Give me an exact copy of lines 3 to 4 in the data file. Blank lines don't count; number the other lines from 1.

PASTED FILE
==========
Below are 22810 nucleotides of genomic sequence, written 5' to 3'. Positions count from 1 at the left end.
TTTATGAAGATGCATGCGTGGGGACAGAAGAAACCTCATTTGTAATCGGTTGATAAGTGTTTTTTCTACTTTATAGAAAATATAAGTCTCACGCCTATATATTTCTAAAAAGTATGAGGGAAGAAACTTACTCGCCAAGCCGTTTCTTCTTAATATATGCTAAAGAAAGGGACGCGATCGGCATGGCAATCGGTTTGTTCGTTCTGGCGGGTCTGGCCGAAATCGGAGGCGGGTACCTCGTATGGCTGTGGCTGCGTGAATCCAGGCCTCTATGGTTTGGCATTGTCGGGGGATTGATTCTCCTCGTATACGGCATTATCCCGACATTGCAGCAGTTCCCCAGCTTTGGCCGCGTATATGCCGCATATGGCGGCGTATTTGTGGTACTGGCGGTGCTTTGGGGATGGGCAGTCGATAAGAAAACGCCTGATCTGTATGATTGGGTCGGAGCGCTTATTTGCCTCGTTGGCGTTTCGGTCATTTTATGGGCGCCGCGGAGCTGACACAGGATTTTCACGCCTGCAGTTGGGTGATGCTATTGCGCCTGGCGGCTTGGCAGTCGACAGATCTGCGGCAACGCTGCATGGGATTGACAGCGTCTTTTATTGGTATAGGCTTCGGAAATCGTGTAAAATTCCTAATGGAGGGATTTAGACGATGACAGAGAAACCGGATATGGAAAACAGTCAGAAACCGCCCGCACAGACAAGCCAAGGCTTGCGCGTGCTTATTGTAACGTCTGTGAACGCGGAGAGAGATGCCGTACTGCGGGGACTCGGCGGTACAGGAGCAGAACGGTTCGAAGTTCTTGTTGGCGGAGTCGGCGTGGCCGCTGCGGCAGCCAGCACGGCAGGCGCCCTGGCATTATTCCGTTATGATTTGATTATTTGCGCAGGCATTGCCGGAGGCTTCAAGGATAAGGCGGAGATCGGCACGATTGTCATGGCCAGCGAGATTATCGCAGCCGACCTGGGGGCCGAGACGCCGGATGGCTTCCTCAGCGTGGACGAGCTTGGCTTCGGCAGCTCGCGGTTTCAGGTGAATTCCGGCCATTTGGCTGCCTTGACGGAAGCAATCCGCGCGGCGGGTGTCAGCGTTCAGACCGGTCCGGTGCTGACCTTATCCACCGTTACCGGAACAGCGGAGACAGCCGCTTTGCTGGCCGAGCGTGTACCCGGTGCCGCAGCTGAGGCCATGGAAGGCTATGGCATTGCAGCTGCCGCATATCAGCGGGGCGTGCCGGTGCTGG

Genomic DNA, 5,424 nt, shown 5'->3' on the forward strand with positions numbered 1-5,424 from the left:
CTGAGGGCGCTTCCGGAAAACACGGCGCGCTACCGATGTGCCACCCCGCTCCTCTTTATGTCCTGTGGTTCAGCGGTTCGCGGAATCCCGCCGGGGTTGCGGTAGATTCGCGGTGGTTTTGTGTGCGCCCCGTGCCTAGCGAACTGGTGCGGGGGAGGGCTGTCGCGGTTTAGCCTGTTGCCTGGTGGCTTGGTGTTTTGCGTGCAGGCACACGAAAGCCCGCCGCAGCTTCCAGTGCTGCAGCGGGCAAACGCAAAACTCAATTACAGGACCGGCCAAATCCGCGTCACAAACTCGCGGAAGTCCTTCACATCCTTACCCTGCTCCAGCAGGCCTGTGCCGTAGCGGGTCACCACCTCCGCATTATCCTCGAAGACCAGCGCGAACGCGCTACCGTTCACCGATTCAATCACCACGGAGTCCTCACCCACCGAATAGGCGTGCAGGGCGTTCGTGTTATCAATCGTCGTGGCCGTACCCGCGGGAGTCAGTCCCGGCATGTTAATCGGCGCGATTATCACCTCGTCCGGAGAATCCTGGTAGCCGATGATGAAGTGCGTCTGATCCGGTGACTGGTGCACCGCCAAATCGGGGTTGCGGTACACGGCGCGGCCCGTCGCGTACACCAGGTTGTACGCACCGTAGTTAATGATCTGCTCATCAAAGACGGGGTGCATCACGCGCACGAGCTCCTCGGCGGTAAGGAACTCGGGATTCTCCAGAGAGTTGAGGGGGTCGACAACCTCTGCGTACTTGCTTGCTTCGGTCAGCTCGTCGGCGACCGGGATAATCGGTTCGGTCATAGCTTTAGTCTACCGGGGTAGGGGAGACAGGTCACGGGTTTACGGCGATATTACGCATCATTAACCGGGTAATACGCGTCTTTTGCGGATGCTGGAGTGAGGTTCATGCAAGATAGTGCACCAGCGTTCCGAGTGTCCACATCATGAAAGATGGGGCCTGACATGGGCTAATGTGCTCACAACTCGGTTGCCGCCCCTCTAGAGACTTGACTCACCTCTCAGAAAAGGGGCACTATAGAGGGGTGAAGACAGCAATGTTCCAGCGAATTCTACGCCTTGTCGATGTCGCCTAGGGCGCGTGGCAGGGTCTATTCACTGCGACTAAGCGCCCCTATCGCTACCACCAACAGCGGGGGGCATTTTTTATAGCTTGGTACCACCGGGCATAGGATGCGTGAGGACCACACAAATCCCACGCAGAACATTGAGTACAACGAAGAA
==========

Genomic DNA, 5,424 nt, shown 5'->3' on the forward strand with positions numbered 1-5,424 from the left:
CTGAGGGCGCTTCCGGAAAACACGGCGCGCTACCGATGTGCCACCCCGCTCCTCTTTATGTCCTGTGGTTCAGCGGTTCGCGGAATCCCGCCGGGGTTGCGGTAGATTCGCGGTGGTTTTGTGTGCGCCCCGTGCCTAGCGAACTGGTGCGGGGGAGGGCTGTCGCGGTTTAGCCTGTTGCCTGGTGGCTTGGTGTTTTGCGTGCAGGCACACGAAAGCCCGCCGCAGCTTCCAGTGCTGCAGCGGGCAAACGCAAAACTCAATTACAGGACCGGCCAAATCCGCGTCACAAACTCGCGGAAGTCCTTCACATCCTTACCCTGCTCCAGCAGGCCTGTGCCGTAGCGGGTCACCACCTCCGCATTATCCTCGAAGACCAGCGCGAACGCGCTACCGTTCACCGATTCAATCACCACGGAGTCCTCACCCACCGAATAGGCGTGCAGGGCGTTCGTGTTATCAATCGTCGTGGCCGTACCCGCGGGAGTCAGTCCCGGCATGTTAATCGGCGCGATTATCACCTCGTCCGGAGAATCCTGGTAGCCGATGATGAAGTGCGTCTGATCCGGTGACTGGTGCACCGCCAAATCGGGGTTGCGGTACACGGCGCGGCCCGTCGCGTACACCAGGTTGTACGCACCGTAGTTAATGATCTGCTCATCAAAGACGGGGTGCATCACGCGCACGAGCTCCTCGGCGGTAAGGAACTCGGGATTCTCCAGAGAGTTGAGGGGGTCGACAACCTCTGCGTACTTGCTTGCTTCGGTCAGCTCGTCGGCGACCGGGATAATCGGTTCGGTCATAGCTTTAGTCTACCGGGGTAGGGGAGACAGGTCACGGGTTTACGGCGATATTACGCATCATTAACCGGGTAATACGCGTCTTTTGCGGATGCTGGAGTGAGGTTCATGCAAGATAGTGCACCAGCGTTCCGAGTGTCCACATCATGAAAGATGGGGCCTGACATGGGCTAATGTGCTCACAACTCGGTTGCCGCCCCTCTAGAGACTTGACTCACCTCTCAGAAAAGGGGCACTATAGAGGGGTGAAGACAGCAATGTTCCAGCGAATTCTACGCCTTGTCGATGTCGCCTAGGGCGCGTGGCAGGGTCTATTCACTGCGACTAAGCGCCCCTATCGCTACCACCAACAGCGGGGGGCATTTTTTATAGCTTGGTACCACCGGGCATAGGATGCGTGAGGACCACACAAATCCCACGCAGAACATTGAGTACAACGAAGAA